Short mindfulness‐based relaxation training has no effects on executive functions but may reduce baseline cortisol levels of boys in first grade: A pilot study

Adam Koncz, Reka Kassai, Zsolt Demetrovics, Zsofia K. Takacs*

*Corresponding author for this work

Research output: Contribution to journalArticlepeer-review

Abstract

(1) Background: Executive functions are important for academic performance and school readiness. Children’s executive function skills are found to be improved by mindfulness‐based interventions, and these programs are also effective in stress reduction. The aim of this study was to evaluate the feasibility and the effects of a short mindfulness‐based relaxation training compared to a passive control condition right before school entry on executive function skills and cortisol levels. (2) Methods: The feasibility and the effects of the intervention before school entry were tested with 61 preschoolers. The final sample consisted of 51 participants (Mage = 81.90 months, SD = 5.45; 41% male). Short‐term memory, executive function skills and cortisol levels before and after the intervention were assessed. Additionally, cortisol levels were assessed one week and one month after school entry. (3) Results: There was a significant sex difference in the effects of the intervention on children’s cortisol levels (p = 0.026, η2 = 0.134). The mindfulness‐based relaxation training applied before school entry prevented a rise in boys’ cortisol levels one week after starting school. (4) Conclusion: A short mindfulness‐based intervention before starting school could be effective in fostering physiological stress management in boys.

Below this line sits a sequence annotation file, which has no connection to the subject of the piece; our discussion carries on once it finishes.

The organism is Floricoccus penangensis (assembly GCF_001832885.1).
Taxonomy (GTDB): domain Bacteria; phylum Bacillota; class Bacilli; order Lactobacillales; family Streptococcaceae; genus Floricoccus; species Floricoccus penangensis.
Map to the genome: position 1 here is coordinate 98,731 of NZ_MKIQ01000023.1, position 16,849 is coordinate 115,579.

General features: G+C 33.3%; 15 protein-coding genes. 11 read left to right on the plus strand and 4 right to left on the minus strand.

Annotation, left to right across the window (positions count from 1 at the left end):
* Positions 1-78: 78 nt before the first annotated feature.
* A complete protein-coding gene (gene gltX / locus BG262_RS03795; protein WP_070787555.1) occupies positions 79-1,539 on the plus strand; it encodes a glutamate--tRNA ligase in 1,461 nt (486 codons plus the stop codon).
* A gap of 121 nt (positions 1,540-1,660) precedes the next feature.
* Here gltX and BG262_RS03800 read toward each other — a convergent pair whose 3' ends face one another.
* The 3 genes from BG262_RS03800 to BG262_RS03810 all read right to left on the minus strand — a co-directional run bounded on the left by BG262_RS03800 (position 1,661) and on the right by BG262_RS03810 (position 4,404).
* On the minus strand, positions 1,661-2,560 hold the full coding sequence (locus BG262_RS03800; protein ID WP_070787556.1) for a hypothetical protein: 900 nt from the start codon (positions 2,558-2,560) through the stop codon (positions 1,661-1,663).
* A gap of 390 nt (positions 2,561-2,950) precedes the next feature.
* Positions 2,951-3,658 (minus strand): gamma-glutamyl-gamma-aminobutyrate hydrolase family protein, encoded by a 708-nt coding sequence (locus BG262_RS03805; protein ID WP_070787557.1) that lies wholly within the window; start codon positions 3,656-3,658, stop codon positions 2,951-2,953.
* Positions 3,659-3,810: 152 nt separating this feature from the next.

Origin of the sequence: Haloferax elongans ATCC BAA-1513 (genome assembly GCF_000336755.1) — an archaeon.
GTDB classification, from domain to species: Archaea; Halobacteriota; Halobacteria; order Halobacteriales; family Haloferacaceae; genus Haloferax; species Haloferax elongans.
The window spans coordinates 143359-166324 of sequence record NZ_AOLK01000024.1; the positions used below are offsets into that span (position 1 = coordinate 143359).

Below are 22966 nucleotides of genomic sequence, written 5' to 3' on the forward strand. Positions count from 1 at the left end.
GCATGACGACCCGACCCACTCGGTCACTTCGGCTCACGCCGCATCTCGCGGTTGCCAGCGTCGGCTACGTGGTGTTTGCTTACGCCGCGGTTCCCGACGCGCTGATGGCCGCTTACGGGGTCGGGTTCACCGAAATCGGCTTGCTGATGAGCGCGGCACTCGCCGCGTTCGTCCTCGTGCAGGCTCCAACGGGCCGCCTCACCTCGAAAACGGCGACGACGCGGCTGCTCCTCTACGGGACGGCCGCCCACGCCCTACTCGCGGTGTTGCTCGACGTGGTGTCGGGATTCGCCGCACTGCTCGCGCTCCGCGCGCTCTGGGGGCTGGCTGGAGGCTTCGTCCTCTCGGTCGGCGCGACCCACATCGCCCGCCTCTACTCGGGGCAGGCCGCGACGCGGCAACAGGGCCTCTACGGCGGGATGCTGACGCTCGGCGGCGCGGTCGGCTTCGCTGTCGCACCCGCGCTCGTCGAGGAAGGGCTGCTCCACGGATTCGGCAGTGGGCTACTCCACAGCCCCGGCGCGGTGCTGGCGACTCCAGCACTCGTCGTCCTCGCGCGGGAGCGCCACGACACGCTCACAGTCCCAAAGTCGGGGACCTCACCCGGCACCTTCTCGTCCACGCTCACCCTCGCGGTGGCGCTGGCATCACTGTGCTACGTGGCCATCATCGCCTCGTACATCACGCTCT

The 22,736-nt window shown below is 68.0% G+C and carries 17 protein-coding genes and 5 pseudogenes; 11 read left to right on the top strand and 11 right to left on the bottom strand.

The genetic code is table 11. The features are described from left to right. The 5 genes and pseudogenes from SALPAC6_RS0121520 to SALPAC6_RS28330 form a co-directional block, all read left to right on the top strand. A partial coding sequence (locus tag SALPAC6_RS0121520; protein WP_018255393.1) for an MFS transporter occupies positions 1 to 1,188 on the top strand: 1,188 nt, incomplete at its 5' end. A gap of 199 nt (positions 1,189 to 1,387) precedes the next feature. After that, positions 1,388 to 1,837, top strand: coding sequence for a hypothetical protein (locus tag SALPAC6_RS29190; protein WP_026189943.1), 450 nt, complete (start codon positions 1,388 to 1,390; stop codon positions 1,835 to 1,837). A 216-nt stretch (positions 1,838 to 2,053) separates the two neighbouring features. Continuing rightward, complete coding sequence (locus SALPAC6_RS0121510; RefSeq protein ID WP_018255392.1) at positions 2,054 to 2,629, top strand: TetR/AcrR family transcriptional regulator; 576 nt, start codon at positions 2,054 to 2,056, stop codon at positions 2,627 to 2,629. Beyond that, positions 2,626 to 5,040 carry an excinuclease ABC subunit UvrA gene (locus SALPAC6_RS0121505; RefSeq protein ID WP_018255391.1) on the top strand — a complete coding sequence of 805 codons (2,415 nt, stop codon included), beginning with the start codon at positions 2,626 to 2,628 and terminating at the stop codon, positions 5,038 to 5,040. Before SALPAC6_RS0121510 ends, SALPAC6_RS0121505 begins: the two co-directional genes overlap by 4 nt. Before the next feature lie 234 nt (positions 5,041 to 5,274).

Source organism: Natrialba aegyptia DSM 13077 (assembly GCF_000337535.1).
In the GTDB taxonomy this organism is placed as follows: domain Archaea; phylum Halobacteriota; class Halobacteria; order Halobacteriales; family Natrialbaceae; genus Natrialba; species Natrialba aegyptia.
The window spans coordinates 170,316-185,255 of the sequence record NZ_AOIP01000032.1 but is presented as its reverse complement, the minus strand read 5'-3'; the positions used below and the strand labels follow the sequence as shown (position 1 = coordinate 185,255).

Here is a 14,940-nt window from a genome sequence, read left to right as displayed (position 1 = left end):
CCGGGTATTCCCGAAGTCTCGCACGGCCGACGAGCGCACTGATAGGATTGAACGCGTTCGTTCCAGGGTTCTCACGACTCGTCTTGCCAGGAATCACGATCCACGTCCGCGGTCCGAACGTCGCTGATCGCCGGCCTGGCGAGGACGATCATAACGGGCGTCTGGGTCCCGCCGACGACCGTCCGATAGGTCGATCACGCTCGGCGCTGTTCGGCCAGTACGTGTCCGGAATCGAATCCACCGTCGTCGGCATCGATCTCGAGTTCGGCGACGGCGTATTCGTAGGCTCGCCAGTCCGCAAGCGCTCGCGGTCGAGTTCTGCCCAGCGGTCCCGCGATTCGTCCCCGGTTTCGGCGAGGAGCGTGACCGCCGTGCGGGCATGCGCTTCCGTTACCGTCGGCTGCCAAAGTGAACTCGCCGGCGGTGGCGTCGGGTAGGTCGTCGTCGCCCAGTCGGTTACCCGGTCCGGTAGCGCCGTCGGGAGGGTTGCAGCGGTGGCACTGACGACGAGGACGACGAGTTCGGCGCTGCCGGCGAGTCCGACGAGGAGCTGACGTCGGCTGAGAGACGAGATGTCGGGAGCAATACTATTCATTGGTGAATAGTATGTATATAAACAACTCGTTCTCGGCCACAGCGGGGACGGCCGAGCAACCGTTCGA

Original languageEnglish
Article number203
JournalChildren
Volume9
Issue number2
DOIs
Publication statusPublished - 4 Feb 2022

Keywords

  • executive functions
  • intervention
  • mindfulness
  • school entry
  • stress

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